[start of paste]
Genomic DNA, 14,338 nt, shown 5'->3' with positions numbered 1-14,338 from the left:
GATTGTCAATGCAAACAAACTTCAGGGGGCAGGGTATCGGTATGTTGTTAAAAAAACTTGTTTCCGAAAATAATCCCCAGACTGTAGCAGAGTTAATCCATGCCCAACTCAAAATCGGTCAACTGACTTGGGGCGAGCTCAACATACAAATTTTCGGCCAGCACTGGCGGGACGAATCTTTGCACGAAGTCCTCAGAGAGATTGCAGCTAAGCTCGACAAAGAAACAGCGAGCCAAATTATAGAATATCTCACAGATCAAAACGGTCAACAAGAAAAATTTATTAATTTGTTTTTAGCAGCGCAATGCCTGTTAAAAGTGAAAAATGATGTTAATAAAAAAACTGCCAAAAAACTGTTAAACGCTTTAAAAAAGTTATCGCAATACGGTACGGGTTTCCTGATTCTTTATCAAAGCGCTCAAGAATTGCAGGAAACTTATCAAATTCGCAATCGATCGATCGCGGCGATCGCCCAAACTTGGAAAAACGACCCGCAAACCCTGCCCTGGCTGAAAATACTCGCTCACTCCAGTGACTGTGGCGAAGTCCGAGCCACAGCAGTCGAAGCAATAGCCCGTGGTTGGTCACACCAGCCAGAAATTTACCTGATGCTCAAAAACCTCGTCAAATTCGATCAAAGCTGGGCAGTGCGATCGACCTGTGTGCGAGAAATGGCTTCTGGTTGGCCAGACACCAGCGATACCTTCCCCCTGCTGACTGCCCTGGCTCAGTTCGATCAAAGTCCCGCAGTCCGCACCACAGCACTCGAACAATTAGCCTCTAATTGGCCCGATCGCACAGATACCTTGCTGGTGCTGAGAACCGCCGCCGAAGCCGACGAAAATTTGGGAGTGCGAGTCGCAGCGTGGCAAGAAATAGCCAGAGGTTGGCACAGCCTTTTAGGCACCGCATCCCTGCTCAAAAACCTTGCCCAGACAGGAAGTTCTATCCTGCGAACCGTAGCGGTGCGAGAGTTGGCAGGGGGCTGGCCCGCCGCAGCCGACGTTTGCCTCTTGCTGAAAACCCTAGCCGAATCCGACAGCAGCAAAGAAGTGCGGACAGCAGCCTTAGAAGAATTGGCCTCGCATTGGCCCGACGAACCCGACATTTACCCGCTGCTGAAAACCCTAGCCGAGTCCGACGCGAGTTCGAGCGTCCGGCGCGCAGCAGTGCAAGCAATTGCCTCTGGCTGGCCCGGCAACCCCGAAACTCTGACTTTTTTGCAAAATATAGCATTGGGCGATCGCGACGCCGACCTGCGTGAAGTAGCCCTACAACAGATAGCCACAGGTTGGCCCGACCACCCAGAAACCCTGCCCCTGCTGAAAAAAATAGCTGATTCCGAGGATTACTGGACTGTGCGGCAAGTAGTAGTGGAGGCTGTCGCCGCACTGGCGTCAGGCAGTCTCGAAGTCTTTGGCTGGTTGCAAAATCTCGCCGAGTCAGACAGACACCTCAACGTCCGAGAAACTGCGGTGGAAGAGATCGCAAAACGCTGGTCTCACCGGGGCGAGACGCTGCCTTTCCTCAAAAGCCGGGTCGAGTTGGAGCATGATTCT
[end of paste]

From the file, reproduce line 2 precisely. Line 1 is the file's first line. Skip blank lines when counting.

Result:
GATTGTCAATGCAAACAAACTTCAGGGGGCAGGGTATCGGTATGTTGTTAAAAAAACTTGTTTCCGAAAATAATCCCCAGACTGTAGCAGAGTTAATCCATGCCCAACTCAAAATCGGTCAACTGACTTGGGGCGAGCTCAACATACAAATTTTCGGCCAGCACTGGCGGGACGAATCTTTGCACGAAGTCCTCAGAGAGATTGCAGCTAAGCTCGACAAAGAAACAGCGAGCCAAATTATAGAATATCTCACAGATCAAAACGGTCAACAAGAAAAATTTATTAATTTGTTTTTAGCAGCGCAATGCCTGTTAAAAGTGAAAAATGATGTTAATAAAAAAACTGCCAAAAAACTGTTAAACGCTTTAAAAAAGTTATCGCAATACGGTACGGGTTTCCTGATTCTTTATCAAAGCGCTCAAGAATTGCAGGAAACTTATCAAATTCGCAATCGATCGATCGCGGCGATCGCCCAAACTTGGAAAAACGACCCGCAAACCCTGCCCTGGCTGAAAATACTCGCTCACTCCAGTGACTGTGGCGAAGTCCGAGCCACAGCAGTCGAAGCAATAGCCCGTGGTTGGTCACACCAGCCAGAAATTTACCTGATGCTCAAAAACCTCGTCAAATTCGATCAAAGCTGGGCAGTGCGATCGACCTGTGTGCGAGAAATGGCTTCTGGTTGGCCAGACACCAGCGATACCTTCCCCCTGCTGACTGCCCTGGCTCAGTTCGATCAAAGTCCCGCAGTCCGCACCACAGCACTCGAACAATTAGCCTCTAATTGGCCCGATCGCACAGATACCTTGCTGGTGCTGAGAACCGCCGCCGAAGCCGACGAAAATTTGGGAGTGCGAGTCGCAGCGTGGCAAGAAATAGCCAGAGGTTGGCACAGCCTTTTAGGCACCGCATCCCTGCTCAAAAACCTTGCCCAGACAGGAAGTTCTATCCTGCGAACCGTAGCGGTGCGAGAGTTGGCAGGGGGCTGGCCCGCCGCAGCCGACGTTTGCCTCTTGCTGAAAACCCTAGCCGAATCCGACAGCAGCAAAGAAGTGCGGACAGCAGCCTTAGAAGAATTGGCCTCGCATTGGCCCGACGAACCCGACATTTACCCGCTGCTGAAAACCCTAGCCGAGTCCGACGCGAGTTCGAGCGTCCGGCGCGCAGCAGTGCAAGCAATTGCCTCTGGCTGGCCCGGCAACCCCGAAACTCTGACTTTTTTGCAAAATATAGCATTGGGCGATCGCGACGCCGACCTGCGTGAAGTAGCCCTACAACAGATAGCCACAGGTTGGCCCGACCACCCAGAAACCCTGCCCCTGCTGAAAAAAATAGCTGATTCCGAGGATTACTGGACTGTGCGGCAAGTAGTAGTGGAGGCTGTCGCCGCACTGGCGTCAGGCAGTCTCGAAGTCTTTGGCTGGTTGCAAAATCTCGCCGAGTCAGACAGACACCTCAACGTCCGAGAAACTGCGGTGGAAGAGATCGCAAAACGCTGGTCTCACCGGGGCGAGACGCTGCCTTTCCTCAAAAGCCGGGTCGAGTTGGAGCATGATTCT